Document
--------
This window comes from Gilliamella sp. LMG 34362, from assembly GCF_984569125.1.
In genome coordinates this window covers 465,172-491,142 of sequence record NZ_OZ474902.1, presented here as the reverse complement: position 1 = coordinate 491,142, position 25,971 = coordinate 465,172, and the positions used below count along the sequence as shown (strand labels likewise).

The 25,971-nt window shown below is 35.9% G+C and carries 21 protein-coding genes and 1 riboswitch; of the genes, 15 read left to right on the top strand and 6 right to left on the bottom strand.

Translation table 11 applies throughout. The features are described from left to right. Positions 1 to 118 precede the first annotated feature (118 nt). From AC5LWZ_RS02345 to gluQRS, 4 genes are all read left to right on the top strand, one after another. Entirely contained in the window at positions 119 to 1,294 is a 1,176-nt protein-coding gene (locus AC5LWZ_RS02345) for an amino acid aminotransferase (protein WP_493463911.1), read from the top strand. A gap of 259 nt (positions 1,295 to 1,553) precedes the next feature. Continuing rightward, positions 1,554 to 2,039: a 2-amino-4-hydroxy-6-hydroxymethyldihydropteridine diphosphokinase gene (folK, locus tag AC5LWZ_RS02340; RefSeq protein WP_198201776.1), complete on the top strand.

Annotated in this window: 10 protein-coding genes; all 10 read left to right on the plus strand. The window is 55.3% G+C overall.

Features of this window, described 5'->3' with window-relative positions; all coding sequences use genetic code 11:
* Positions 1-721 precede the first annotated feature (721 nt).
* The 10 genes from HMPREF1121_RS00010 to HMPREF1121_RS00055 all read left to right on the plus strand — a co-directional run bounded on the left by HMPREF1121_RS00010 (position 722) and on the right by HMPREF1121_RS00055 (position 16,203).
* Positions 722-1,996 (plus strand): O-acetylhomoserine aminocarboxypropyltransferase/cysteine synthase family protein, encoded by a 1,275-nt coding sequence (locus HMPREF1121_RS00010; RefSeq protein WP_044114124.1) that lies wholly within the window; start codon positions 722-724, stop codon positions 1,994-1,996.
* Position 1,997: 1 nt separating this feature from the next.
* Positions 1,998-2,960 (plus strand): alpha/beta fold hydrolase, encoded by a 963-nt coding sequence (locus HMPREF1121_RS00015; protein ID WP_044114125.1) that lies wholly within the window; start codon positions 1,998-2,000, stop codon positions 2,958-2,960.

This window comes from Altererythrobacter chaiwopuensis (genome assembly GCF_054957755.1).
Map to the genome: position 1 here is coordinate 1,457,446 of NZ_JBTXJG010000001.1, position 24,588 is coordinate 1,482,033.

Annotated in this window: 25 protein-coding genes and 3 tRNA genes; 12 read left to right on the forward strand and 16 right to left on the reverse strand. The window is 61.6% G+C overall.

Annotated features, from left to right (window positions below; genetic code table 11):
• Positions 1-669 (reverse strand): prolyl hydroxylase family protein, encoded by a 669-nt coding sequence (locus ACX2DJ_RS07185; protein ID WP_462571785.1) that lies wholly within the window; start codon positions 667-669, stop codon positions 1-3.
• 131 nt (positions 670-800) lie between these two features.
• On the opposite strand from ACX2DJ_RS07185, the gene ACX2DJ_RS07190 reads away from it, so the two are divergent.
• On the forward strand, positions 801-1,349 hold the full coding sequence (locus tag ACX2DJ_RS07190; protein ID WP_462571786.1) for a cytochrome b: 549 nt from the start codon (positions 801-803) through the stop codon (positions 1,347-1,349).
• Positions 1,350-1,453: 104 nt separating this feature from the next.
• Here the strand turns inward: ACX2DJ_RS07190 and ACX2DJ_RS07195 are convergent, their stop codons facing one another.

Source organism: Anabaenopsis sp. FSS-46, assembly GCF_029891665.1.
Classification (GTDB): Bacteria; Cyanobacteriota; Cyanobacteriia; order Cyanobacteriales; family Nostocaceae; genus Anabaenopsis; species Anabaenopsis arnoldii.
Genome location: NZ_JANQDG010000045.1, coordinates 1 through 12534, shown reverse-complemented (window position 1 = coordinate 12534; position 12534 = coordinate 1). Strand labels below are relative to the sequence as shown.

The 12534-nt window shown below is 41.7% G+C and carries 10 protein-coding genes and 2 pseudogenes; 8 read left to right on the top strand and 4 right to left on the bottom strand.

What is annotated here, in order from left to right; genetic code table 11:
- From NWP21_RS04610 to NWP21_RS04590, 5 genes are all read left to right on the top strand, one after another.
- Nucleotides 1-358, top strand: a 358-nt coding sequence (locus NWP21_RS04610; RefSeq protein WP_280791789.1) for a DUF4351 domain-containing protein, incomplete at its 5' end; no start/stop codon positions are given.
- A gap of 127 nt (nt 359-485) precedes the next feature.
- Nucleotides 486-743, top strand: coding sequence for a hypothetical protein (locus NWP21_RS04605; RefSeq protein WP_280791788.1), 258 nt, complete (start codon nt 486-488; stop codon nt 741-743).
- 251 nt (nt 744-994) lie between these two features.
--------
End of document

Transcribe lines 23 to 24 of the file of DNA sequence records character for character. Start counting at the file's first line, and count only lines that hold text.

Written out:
Classification (GTDB): Bacteria; Cyanobacteriota; Cyanobacteriia; order Cyanobacteriales; family Nostocaceae; genus Anabaenopsis; species Anabaenopsis arnoldii.
Genome location: NZ_JANQDG010000045.1, coordinates 1 through 12534, shown reverse-complemented (window position 1 = coordinate 12534; position 12534 = coordinate 1). Strand labels below are relative to the sequence as shown.